Measure Doobie

I have to say I find the mailers against Los Angeles Measure D (May Ballot) put forward by the Angelenos For Safe Access amusing. Yes, “people should know what they are smoking.” But in no way will a $10 tax increase and dramatic reduction in the number of dispensaries “allow minors to enter and purchase marijuana at dispensaries.” Nothing suggests that. Perhaps patients will find it more difficult to access medical marijuana, but the tax increase does not affect those who grow their medication at home, collectives of 3 or less persons or licensed health facilities. Unfortunately, as the law stands now, there are no constitutional safeguards protecting medical marijuana dispensaries from city regulations and bans.

Exactly one year ago, the 9th US Circuit Court of Appeals refused to reconsider its ruling that closing and prohibiting medical marijuana dispensaries does not violate the rights of individuals with disabilities under the Americans With Disabilities Act (ADA) in Jones v. City of Costa Mesa. Title II of the ADA prohibits public entities from denying the benefit of public services to any “qualified individual with a disability.” Under the ADA, a patient using an “illegal drug” loses this protection, with the exception of “illegal drug use” under the supervision of a licensed health care professional. Even if medical marijuana is legal in California, marijuana is classified as an “illegal drug” under federal law (CSA) and one that does not come within the ADA’s exception.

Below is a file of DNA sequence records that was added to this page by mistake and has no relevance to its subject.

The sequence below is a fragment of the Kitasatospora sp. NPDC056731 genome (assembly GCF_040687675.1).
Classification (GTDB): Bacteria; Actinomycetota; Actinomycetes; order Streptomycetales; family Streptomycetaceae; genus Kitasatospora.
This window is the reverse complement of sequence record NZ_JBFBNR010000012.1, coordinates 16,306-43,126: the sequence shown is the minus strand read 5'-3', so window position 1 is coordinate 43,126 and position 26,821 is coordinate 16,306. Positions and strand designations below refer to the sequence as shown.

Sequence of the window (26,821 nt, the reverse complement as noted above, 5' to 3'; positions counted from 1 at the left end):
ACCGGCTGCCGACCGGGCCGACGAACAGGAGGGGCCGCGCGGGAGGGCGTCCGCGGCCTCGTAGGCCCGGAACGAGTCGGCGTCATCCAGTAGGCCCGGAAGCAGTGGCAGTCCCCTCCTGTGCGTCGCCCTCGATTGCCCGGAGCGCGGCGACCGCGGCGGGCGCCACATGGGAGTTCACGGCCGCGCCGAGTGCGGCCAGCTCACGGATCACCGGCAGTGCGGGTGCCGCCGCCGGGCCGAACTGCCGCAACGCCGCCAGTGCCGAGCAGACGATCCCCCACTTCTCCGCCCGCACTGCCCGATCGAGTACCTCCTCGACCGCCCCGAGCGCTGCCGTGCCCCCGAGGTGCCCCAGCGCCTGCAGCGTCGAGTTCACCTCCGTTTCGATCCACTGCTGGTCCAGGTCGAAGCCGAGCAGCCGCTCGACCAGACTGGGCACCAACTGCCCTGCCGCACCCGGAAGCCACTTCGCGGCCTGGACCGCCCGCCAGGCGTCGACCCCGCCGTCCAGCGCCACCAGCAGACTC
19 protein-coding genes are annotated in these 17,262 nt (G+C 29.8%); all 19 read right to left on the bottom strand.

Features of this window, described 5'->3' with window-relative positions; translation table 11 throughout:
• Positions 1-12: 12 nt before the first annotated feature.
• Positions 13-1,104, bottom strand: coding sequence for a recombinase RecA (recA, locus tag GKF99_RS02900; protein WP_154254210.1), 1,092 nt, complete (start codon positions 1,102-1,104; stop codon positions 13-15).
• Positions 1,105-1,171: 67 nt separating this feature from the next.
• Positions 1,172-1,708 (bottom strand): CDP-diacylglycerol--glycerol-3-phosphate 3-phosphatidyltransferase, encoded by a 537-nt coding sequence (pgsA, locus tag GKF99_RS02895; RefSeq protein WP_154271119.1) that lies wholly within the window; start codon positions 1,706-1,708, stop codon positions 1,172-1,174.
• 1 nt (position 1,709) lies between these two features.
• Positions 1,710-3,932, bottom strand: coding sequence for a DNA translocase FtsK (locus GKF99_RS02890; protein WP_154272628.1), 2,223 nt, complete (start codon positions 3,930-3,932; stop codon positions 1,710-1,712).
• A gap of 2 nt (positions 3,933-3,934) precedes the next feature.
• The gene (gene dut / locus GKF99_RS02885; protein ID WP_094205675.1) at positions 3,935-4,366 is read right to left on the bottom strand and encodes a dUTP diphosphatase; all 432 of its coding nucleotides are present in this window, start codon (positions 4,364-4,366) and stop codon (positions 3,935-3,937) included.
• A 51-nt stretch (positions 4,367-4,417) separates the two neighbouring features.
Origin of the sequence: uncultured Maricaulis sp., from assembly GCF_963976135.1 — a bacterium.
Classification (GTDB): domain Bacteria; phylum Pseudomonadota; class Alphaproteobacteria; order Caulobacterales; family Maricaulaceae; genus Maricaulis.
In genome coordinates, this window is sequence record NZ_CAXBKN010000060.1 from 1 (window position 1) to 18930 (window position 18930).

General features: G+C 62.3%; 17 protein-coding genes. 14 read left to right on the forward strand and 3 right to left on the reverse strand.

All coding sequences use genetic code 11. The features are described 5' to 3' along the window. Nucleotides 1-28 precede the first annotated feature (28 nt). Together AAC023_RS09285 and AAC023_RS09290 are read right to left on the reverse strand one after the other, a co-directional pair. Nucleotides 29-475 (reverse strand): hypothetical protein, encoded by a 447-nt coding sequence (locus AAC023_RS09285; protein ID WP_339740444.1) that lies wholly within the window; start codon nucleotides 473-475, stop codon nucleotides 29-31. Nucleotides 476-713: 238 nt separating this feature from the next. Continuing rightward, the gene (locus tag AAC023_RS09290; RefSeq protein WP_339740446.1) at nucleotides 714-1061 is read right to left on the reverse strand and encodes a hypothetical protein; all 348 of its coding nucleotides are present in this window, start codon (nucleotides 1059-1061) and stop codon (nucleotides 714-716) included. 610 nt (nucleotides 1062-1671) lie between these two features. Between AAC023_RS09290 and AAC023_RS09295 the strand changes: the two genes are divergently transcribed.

Instead of scaring voters with the language and images of a bad 1990s D.A.R.E. ad, why not appeal to our sense of logic? Why not remind voters that marijuana is medication? You cannot tax medication. If the state of California wishes to maintain that medical marijuana is a form of prescription medicine, and not a soft-means of legalizing a still contentious controlled substance, medication cannot be taxed, by the state or its municipal entities. Medical marijuana businesses, like pharmacies, are entitled to exemption from sales tax.

The 1996 California Compassionate Use Act is looking more and more like smoke and mirrors – the state is repeatedly refusing to enforce its definition of marijuana, seemingly incapable of doing so when challenged in the courts and actively legislating in the opposite direction. If the state wishes to solve its financial problems through marijuana sales, it should just legalize the pot already and go the way of tobacco. As a state on the verge of bankruptcy, California can use all the help it can get. Tobacco products retailers are subject to a 31% surtax. Measure D’s suggested tax increase $60 of $1,000 sales is only 6%. If legalized, the state could generate a higher tax revenue. Require licensed distributors, wholesalers and retailers and tax everyone – legally!

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